And that is the goal – to be different, to be set apart. 

May we be different than the culture around us and stand on integrity and honesty to set us apart from the rest.

How are you going to do this, starting this week?

Kelly Lawson

May 13 – A Changing Culture – Work

Read Colossians 3:22-25

On my way to work one day, I noticed multiple signs in front of businesses, factories, and restaurants advertising the fact that they were “Now Hiring.” If you go to a restaurant today, you may not only see the sign inviting applicants but you may also experience the reality of the need for more workers. There are often longer wait times or “drive thru only” options. For some employers, the problem is larger than just finding willing applicants. They struggle to find workers who can pass a drug test or who will show up for work for more than a few days.

The unchanging Word of God gives work instructions for God’s people in our changing culture. Here are some clear principles:

  1. God created us to be workers. Adam and Eve were given instruction to subdue the earth and rule over other living things (Gen. 1:28, 29). Even the Ten Commandments remind us that God created us for a rhythm of six days of work and one day of rest (Ex. 20:8-11). Of course, this work is not limited to gainful employment indicated above. It is demonstrated in countless ways.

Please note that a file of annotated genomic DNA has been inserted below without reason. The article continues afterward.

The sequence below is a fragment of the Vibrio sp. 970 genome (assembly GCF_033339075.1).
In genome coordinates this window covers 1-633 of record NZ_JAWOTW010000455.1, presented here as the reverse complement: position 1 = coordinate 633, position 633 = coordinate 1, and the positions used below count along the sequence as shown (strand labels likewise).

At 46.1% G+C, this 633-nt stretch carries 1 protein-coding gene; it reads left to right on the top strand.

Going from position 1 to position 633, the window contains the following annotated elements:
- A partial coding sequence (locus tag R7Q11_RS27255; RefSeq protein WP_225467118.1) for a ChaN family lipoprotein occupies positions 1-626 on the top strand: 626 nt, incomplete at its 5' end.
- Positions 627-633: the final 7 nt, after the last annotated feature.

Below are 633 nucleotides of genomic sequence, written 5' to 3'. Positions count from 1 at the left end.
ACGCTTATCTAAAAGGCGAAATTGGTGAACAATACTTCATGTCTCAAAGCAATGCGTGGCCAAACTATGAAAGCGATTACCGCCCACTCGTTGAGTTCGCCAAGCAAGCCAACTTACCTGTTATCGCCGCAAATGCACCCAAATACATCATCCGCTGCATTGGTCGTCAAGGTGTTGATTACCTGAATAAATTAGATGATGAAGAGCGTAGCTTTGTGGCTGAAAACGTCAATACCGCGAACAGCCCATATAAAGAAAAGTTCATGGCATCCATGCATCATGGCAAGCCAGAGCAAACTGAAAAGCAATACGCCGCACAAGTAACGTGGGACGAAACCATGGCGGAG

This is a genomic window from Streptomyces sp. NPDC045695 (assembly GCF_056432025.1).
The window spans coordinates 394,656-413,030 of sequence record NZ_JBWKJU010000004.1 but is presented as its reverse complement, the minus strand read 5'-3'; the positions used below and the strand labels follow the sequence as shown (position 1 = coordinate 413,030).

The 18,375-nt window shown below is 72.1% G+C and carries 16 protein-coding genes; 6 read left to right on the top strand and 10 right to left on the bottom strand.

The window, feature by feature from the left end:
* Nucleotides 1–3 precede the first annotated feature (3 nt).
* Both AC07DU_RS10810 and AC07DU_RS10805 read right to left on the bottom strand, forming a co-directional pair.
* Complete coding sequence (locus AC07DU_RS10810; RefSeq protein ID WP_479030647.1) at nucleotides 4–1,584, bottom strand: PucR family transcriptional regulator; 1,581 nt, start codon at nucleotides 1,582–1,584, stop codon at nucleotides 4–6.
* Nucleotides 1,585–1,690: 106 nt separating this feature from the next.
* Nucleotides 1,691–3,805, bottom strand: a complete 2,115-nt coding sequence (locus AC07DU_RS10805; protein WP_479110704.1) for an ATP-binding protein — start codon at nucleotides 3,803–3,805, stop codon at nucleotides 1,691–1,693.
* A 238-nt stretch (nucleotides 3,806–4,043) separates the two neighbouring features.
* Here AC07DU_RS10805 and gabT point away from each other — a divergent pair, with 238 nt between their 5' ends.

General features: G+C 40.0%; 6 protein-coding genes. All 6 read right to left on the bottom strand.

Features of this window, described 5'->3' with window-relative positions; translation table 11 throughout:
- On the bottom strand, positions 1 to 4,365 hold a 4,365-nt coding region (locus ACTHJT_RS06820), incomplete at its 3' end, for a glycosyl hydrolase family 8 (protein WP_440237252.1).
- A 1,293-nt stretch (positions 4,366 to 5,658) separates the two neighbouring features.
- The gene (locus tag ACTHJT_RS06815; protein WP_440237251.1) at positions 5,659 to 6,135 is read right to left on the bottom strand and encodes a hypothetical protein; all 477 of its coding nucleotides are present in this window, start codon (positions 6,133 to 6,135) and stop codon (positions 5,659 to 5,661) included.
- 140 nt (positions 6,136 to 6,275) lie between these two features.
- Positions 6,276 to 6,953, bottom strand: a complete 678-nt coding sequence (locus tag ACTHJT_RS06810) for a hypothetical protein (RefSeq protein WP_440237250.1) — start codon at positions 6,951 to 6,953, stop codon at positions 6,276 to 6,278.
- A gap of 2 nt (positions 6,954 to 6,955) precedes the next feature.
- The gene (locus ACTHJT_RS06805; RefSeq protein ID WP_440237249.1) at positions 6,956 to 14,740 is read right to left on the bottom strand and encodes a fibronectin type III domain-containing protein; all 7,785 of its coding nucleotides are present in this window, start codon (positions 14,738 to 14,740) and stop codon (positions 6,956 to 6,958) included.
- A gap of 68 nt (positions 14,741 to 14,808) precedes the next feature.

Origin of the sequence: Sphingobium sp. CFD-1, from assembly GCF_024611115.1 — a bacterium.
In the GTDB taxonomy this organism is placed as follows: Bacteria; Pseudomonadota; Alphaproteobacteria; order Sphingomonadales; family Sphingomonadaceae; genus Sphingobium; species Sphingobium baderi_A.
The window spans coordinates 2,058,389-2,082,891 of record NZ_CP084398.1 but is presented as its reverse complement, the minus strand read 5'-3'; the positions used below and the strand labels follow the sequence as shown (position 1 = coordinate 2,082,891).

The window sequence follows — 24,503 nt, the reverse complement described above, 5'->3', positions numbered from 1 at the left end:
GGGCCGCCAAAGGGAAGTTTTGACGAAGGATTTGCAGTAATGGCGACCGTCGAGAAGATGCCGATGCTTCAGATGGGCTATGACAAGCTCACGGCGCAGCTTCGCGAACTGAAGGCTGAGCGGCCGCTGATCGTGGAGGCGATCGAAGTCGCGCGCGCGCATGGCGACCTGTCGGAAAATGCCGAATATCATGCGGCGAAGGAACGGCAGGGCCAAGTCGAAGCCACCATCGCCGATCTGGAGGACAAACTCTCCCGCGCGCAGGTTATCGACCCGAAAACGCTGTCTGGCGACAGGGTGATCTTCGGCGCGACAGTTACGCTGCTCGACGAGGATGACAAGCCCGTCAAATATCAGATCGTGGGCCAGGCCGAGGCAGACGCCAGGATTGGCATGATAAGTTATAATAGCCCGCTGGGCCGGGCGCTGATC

2. God designed us to work to provide for our families. Through both financial provision and compassionate care, we are to see that the needs of those closest to us are met (Ex. 20:12; 2 Thess. 3:6-10; 1 Tim. 5:3-8).
  3. God intended that we give our all when we work. Our boss is ultimately not a man or woman above us on a hierarchical org chart. We work for Christ! We should do so with gusto and in recognition of our accountability to Him (Col. 3:22-25).
  4. God planned that we give ourselves to His work. This is more than just the work we do to earn a living or to maintain a household. His work includes the ways we contribute to making disciples of the nations (Matt. 28:18-20). His work includes loving our neighbor as ourselves (Lk. 10:25-37). Paul tells us that we are to “always give ourselves fully to” His work (1 Cor. 15:58).

In the midst of a changing culture, Christ followers should be among those who work the hardest but maintain balance. They have an appropriate temporal and eternal perspective.

Does that describe you?

Steve Kern

May 12 – A Changing Culture – Hypocricy

Read Matthew 23:23-32